Leader defends plans to shut small playparks in Borders
Scottish Borders Council leader Shona Haslam has hit back at continuing criticism of the authority’s plans to shut many of the region’s small playparks so it can focus resources on fewer but larger ones.
Councillors agreed in May to consult on the closure of 74 small playparks said to be underused and falling into disrepair.
That move will go hand in hand with spending £5m over the next decade on six large playparks, three skateparks and four fitness shelters.
At a full council meeting today, August 29, the sums involved in that change of emphasis were called into question by Kelso councillor Euan Robson, however.
He asked Tweeddale East councillor Mrs Haslam to explain how the local authority calculated savings supposedly made by closing smaller playparks and was told: “The council is investing significant sums in enhancing play facilities in our towns, improving the quality of facilities, which in many cases provide a very poor play experience.
“No net saving is planned from the programme, which is designed to be revenue-neutral.
“The overall revenue budget for the upkeep of parks across the Borders is contained within the budget for neighbourhood services, and no savings are projected from this budget as a result of the play programme.
“The removal of old play equipment from playparks which, following appraisal, were deemed to be low-value facilities will allow for sufficient resources to be deployed to maintain the new facilities being invested in by the council through the outdoor community spaces capital project on an ongoing basis.
“The new facilities include more pieces of equipment, widening access and providing higher play value than the previous, aged, low-amenity play equipment.
“The decommissioning of the older low-value facilities will ensure the revenue impact to the parks and environment service budget is cost-neutral.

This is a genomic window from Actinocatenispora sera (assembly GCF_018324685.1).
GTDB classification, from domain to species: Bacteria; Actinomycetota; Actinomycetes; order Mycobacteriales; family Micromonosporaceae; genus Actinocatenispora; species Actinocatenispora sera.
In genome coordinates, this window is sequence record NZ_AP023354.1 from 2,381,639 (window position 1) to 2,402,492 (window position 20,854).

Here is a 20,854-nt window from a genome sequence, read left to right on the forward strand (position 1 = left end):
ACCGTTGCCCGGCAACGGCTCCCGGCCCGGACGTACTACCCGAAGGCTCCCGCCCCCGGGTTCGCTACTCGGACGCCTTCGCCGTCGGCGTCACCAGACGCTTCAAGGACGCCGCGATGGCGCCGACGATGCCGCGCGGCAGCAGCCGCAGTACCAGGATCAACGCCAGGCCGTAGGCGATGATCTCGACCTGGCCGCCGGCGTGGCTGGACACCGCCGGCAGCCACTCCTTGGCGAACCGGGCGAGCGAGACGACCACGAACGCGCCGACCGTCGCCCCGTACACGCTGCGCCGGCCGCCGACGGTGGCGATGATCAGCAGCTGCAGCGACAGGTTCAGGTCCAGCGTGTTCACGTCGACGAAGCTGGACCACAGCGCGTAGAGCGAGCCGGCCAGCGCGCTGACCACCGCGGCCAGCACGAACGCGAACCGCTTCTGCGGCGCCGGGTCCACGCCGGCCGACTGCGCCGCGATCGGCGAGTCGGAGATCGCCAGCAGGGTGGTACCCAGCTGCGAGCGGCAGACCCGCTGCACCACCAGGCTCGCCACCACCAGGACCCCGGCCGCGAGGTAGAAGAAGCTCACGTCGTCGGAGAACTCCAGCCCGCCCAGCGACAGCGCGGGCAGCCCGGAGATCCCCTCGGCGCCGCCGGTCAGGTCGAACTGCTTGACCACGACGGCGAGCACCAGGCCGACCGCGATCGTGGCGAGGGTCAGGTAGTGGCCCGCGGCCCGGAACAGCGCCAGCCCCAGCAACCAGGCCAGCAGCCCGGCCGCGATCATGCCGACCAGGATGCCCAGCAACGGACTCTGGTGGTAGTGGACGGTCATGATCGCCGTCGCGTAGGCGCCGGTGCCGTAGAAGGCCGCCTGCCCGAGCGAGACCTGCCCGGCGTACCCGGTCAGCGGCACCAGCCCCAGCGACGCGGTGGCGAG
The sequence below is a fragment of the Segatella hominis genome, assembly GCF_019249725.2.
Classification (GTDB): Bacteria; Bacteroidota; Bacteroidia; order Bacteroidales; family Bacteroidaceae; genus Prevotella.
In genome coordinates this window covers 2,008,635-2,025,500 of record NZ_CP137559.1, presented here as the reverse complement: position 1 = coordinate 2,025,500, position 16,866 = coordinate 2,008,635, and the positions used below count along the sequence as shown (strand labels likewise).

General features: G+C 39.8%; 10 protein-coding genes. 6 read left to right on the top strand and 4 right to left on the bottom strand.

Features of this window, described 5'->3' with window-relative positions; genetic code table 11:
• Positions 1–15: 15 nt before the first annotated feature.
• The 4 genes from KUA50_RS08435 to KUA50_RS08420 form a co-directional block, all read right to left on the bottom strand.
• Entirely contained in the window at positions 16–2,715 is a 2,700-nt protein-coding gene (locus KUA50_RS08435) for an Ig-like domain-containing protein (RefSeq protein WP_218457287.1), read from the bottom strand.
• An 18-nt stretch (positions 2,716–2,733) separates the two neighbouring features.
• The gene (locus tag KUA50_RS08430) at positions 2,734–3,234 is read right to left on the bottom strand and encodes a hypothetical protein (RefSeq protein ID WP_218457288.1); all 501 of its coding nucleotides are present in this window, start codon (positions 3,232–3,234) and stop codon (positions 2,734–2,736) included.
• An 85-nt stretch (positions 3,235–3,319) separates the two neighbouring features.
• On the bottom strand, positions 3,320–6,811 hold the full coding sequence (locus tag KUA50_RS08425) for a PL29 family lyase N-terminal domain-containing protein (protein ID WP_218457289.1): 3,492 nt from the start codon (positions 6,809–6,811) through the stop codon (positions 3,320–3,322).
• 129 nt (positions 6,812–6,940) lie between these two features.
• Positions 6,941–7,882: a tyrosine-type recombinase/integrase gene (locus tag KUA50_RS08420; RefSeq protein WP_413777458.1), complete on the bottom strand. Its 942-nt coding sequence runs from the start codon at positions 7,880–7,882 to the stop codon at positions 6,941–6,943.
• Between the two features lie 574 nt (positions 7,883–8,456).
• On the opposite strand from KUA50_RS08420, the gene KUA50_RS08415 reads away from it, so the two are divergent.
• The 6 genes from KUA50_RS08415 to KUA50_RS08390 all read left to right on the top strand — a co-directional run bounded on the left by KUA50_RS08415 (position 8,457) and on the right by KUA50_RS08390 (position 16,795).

“I would further confirm that no playpark will be decommissioned until such times as the new playpark investment in that locality is complete.
“Members should also note that no town or village which currently has a playpark will be left without one following the upgrade process.”
Tweeddale West councillor Heather Anderson also queried the council leader, asking for an update on the proposed closure of 11 parks in her ward.
Mrs Haslam told her: “The council requested feedback to the programme for decommissioning of playparks with an end date of August 18.
“Officers will now undertake a review of the feedback and, where appropriate, respond prior to implementing the council decision.
“In announcing a significant investment in outdoor community facilities, the council recognised the need to address the historic overprovision of low-value playparks.
“Indeed, the council is in amongst the largest providers of playparks per 1,000 head of population when compared to similar authorities. However, when it comes to quality, it is amongst the lowest in play value terms.
“The council decision to invest in destination playparks and decommission those playparks which are obsolete does not remove the spaces from fulfilling an important community need in terms of access to open spaces.
“These spaces can be used for informal play and have the potential to help the council address other issues such as its obligation to identify places for community food-growing.”
The council recently spent £342,000 on a new playpark at Harestanes Countryside Visitor Centre, near Ancrum, following on from new such facilities opening in Galashiels, Oxton and Stow.
The council also opened a £300,000 playpark in Hawick in 2017 as part of the £3.64m regeneration of the town’s Wilton Lodge Park.
And Coldstream is next in line, a £250,000 playpark being set to open in its Home Park this Saturday, August 31.